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Big business discovers water shortages: time to turn off the tap
Published on:Friday, November 4, 2011 - 15:21
The world is heading for a water crisis, that much is clear. Water is becoming ever scarcer yet at the same time we are using more and more of it. Now, even the multinationals have woken up to this fact and are holding talks with water watchdogs. Want to wash your hair sustainably? Turn off the tap!
International Water Week in Amsterdam is an ideal meeting place for all kinds of organisations that have something to do with water. There you will see multinationals like Unilever and Shell pulling up a chair to talk to international engineering firms and other water monitors to discuss how to make the most efficient use of available sources of water.
This is the first time that such discussions are taking place. And it’s about time, says Piet Dircke of Arcadis, an engineering firm in the world of water management.
“It’s a very good time to start. Governments have had to tighten their belts and have little scope for taking ambitious action, while the world’s water problems are increasing dramatically. Under these circumstances, it makes sense to present this challenge to industry: encourage them to take up the gauntlet, show leadership and demonstrate how the corporate sector can be a role model in working with us to tackle the water problems.”
Water issues are not a top priority for many governments and companies, Piet Dircke observes. They have plenty of other problems on their plate. “But the sense of urgency is beginning to take root.”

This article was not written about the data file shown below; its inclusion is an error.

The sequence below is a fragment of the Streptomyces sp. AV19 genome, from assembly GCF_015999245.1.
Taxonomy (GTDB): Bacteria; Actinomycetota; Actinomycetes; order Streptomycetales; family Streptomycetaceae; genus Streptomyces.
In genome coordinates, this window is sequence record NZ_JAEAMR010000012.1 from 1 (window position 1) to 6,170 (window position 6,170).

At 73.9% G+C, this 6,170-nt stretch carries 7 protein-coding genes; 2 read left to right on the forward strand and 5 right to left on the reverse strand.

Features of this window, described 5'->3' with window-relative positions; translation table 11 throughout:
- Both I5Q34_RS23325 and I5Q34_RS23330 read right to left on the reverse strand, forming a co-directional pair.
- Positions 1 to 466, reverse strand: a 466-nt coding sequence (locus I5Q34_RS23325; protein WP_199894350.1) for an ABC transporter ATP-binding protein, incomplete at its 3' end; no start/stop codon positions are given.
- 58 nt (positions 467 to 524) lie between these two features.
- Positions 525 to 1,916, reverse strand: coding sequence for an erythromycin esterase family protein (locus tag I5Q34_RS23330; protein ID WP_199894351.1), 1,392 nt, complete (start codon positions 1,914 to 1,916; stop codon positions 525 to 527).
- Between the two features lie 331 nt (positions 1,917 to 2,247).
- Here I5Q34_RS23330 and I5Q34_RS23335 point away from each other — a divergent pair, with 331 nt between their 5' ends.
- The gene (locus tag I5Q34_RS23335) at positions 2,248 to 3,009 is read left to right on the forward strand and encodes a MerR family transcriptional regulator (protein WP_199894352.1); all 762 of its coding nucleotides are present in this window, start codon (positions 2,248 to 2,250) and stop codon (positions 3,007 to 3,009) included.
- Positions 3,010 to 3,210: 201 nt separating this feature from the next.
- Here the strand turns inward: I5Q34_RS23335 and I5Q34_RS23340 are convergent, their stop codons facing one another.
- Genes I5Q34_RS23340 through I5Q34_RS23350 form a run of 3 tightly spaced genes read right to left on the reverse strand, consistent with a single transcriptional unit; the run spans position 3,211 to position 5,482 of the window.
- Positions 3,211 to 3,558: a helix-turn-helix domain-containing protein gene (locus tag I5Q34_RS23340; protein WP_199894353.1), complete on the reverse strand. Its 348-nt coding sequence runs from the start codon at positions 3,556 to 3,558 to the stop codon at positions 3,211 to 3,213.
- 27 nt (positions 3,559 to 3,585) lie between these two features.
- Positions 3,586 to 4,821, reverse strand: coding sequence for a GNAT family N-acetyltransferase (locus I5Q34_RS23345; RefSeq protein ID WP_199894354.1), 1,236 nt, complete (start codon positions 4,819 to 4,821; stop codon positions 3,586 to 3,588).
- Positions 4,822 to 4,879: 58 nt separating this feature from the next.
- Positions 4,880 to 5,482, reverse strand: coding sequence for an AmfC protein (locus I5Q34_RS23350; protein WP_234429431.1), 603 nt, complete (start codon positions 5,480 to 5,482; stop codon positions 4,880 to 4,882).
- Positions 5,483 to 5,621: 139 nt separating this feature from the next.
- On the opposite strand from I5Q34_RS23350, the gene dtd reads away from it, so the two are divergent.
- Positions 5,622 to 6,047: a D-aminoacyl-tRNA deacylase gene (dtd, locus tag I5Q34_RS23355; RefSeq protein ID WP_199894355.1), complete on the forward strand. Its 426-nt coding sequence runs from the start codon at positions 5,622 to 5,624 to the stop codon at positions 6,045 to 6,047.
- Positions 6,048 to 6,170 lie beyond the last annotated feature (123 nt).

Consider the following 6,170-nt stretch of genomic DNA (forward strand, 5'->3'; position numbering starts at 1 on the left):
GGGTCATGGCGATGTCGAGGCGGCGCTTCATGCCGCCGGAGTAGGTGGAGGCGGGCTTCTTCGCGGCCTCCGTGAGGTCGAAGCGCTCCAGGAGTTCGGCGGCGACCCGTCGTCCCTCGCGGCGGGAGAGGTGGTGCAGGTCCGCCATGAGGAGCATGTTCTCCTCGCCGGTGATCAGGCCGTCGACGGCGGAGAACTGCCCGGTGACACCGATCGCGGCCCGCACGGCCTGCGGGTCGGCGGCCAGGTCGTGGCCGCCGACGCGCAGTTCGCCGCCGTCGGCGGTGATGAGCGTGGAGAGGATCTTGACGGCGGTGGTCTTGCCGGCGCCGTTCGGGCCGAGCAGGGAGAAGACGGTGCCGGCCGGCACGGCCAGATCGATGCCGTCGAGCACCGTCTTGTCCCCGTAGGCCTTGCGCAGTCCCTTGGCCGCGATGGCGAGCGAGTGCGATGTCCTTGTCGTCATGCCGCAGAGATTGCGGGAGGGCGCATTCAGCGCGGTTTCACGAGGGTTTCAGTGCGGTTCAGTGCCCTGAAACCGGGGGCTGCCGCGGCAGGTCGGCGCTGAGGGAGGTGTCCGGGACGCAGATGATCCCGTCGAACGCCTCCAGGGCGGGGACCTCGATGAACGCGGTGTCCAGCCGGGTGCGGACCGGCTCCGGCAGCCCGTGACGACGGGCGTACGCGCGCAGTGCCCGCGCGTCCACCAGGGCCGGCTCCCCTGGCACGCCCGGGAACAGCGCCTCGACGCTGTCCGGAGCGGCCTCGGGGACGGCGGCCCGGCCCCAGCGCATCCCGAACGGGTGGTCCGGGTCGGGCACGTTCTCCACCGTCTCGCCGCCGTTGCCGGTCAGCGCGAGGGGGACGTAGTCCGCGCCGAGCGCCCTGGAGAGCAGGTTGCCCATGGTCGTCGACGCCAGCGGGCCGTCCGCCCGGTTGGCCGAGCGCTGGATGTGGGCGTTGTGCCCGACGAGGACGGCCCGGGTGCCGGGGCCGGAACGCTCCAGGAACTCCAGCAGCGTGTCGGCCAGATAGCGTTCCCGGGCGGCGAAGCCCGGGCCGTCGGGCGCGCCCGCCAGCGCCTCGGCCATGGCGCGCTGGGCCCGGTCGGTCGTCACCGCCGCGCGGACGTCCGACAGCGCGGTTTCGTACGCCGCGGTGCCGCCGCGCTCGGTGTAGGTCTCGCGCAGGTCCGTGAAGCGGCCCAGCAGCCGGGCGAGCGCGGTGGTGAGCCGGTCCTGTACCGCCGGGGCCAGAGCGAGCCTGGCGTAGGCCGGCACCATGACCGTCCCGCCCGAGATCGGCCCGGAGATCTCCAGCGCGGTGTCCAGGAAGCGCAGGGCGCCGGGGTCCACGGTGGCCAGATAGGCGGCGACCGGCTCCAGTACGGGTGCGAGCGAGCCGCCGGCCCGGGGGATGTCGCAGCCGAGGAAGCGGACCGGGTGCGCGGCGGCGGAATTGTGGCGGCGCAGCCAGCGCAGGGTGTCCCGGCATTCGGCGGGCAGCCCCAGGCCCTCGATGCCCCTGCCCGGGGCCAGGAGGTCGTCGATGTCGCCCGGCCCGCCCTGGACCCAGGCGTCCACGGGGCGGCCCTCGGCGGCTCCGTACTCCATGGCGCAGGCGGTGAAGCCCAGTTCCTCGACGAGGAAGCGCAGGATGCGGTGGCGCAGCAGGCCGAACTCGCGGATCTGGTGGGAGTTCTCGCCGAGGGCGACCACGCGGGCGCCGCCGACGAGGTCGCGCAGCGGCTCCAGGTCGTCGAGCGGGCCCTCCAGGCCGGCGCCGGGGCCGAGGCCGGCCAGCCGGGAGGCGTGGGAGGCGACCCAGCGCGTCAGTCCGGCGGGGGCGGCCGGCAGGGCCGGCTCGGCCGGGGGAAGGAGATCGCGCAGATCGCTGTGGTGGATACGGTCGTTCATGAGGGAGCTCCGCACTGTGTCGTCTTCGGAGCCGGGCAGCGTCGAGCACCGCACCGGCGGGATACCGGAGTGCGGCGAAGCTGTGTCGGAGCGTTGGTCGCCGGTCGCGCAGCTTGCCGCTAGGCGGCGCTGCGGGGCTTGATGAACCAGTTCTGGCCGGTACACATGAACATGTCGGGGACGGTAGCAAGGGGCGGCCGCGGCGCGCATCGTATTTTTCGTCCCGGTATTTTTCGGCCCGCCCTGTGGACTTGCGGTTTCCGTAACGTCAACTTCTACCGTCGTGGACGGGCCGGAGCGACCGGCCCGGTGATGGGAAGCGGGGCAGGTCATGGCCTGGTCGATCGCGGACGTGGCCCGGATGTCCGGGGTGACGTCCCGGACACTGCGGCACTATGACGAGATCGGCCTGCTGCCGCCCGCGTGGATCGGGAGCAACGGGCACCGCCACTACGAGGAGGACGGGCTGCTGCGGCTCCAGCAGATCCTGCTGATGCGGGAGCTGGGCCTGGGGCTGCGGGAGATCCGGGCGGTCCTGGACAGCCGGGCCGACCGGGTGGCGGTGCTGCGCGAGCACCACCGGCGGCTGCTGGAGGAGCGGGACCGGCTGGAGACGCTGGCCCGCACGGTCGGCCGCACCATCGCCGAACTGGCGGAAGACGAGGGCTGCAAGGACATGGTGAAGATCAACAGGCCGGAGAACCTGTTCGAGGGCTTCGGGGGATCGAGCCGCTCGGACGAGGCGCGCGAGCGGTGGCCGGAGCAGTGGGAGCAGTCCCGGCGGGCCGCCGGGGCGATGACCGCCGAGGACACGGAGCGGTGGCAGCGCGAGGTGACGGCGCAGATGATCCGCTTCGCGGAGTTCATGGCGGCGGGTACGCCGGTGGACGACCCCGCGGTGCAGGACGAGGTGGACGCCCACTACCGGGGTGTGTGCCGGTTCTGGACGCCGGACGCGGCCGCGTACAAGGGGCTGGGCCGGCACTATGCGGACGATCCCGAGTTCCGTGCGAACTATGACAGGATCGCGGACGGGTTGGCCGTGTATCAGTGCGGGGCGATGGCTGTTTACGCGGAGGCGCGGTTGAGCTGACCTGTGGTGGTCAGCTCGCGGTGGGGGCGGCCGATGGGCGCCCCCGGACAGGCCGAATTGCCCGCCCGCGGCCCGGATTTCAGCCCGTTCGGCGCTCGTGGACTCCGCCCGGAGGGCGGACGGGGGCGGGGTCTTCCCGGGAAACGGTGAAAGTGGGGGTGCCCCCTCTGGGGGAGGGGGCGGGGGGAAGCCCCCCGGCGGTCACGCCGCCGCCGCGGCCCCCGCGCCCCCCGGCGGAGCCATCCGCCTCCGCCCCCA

Unilever says it keeps a close watch on the water used during the total life cycle of its products. Research manager Hans Dröge explains “In its food production, Unilever uses a great deal of water to wash fruit and raw materials. So in our factories we try to capture as much water as possible so that we can purify and recycle it. But we also produce washing powder and shampoo. And with these products it’s mainly the consumer who uses a lot of water.”
This in turn means that there are gains to be made by encouraging consumers to change their behaviour. Mr Dröge continues “Your average American spends between ten and twelve minutes in the shower. That’s why we’ve launched a ‘turn off the tap’ shampoo campaign in the United States, asking people to turn off the shower when they are shampooing their hair. It’s been a great success.”
Arcadis believes that the greatest gains can be made in recycling water, especially now that the necessary technology is readily available. Piet Dircke says “In agriculture, for example, you can use the most highly purified water first for the most vulnerable crops. After drainage and purification, you can then re-use the water for less vulnerable crops, and so on.”
Unilever manager Hans Dröge also has examples of water-saving innovation:
“When it comes to agriculture, I think we are heading towards drip irrigation or low-pressure irrigation or water reservoirs: these options could end up being very influential. Drip irrigation involves using tubes to take the water directly to the roots of the plant. A pilot project in India succeeded in reducing water consumption by 70 percent.”
A matter of survival
Looking to the future, mega-cities are set to multiply, bringing with them the problems associated with drinking-water supplies and water purification. In such a world, sustainable water use cannot remain the stuff of intellectual chit-chat. Hans Dröge of Unilever sees it as nothing less than a survival strategy for the corporate world:
“I believe that, in around 20 years’ time, every company still in business will have very clear sustainability and water management objectives. They will take these issues very seriously indeed. By then, I expect the world will be convinced that you can’t have a lasting business without improving your water and energy policy.”